FacebookTwitterGoogle+RedditEmail

The Choice for the House of Saud: Reform or Resistance?

by

shutterstock_303909434

The Middle Eastern turmoil until now spared only Saudi Arabia among the great Sunni majority countries (Libya, Egypt, Syria and Turkey preempted it). But with the continuation in the quagmire of the Yemeni war and the recent escalation with Iran after the execution of the Shia leader Al-Nimr, also the House of Saud, the owners of the country since 1744 (since the first Saudi State was founded and the alliance with the Wahhabi sect started) could be soon affected by the implosion of the post-Ottoman regional order. The free fall of oil prices and the retrenchment of the US from the area makes it difficult for Saudi Arabia to maintain the stability it enjoyed in recent decades. If the octogenarian King Salman will live enough (or otherwise his probable substitute, his favored son Muhammad bin Salman) he might have to choose between two alternatives for the Saudi political future.

Two options that are related specifically with treatment of the minorities (first of all Shia) inside Saudi Arabia, Bahrain and Yemen: the Moroccan King path or the Bashar Al-Assad one. Monarchs or dictators at the end of the day are the same: when the excluded part of the population, because of religious, ethnic, age or gender differences, ask for more inclusiveness, freedom and democracy, the autocrats have only two paths: appease or engage the dissent, that means reform or repress. If Al Saud family will chose the first will be able to remain in power in a way or another in the long run, otherwise it could risk to foment a rebellion that could even lead to a civil war exactly as is happening in Syria.

Monarchies are the last bastions of old traditional societies based on clans and dynasties, instead of citizenship and parliaments. They are not adapt to modern and globalized times, because the populations are more educated and informed, the economies are unable to defend themselves anymore from external shocks as in the past, and the natural march of liberation of human societies is unstoppable even by the worst dictatorships, as Fukuyama would remember. Therefore also Saudi Arabia, the last big absolute monarchy, together with its affiliated relatives in Qatar, Oman and United Arab Emirates, will have to come into terms with current modernity, economically, politically and religiously.

Either the country will be able to reform (and I am not talking here about some low level municipal elections in which even women now can participate, but political, economic, structural and cultural reforms) or it could risk sooner or later an implosion, as the rentier state effect of buying out the population will not be able to go on forever. A recent Gallup survey showed that Saudi Arabians are among the top most optimistic (70%) and happiest (86%) people in the world, but this could be the calm before the storm, as the low oil prices will reduce the happiness of these people quite soon, if the state banks will start to finish the money.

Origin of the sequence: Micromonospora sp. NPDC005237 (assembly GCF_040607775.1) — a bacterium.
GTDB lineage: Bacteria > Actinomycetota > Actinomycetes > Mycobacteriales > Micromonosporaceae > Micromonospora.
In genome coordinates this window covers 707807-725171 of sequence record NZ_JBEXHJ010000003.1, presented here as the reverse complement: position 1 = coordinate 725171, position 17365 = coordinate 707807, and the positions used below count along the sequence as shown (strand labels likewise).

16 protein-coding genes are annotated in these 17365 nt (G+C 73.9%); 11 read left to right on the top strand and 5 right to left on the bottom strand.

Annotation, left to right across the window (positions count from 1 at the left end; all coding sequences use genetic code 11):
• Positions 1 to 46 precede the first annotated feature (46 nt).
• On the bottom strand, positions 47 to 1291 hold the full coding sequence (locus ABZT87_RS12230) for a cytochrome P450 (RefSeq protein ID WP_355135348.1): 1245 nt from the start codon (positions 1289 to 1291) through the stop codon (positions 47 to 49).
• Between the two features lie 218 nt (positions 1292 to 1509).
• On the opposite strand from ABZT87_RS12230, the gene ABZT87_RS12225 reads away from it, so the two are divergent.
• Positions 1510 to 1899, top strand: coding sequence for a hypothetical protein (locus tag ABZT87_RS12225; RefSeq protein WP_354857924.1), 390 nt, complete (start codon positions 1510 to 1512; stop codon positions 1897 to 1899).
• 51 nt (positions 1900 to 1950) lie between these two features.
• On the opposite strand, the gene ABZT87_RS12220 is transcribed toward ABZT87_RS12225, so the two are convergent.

Also repressive medieval cults, besides monarchies, have problems to survive in modern times. Not only because of the pressure coming from the international community and society increasingly expressing their criticism, but because of internal strives fueled also by external exposition. As we all know Wahhabism created the disastrous extremism and radicalization with the regional and world consequences of today, but Wahabism cannot monopolize the Salafi movement anymore for long time (as DAESH demonstrated) and neither the Islamic holy places of Mecca and Medina forever, as Iran started to show, with the recent stopping of the Haji after the stampede that killed more than two thousand people last year (many of Iranian nationality).

Wahhabism has its geographical and historical core nucleus in central Arabia, were will remain whatever will happen to the country, but other Sunni interpretations and Shia sect are predominant on the costs of the Peninsula and around the Gulf. And these other religious minorities are starting to express their voices, not only religiously and spiritually but politically. It is the natural consequence of the Saudi population empowerment, that was hijacked and suspended since the 18th century alliance between Al-Saud and Al-Wahhab, and also the long consequence of the Iranian revolution, with the ayatollah Khomeini predicting the expansion of the Islamic values of the Revolution also in corrupted and materialist Gulf monarchies. It took time since 1979 because of the petrol dollars from the West that kept Saudi Arabia protected, but as the saying goes “all chickens come home to roost”, so the time is coming also for Saudi Arabia to choose its future path between reforms towards inclusion and modernization or the risk of rebellions and even civil war, Syrian style, in the long future.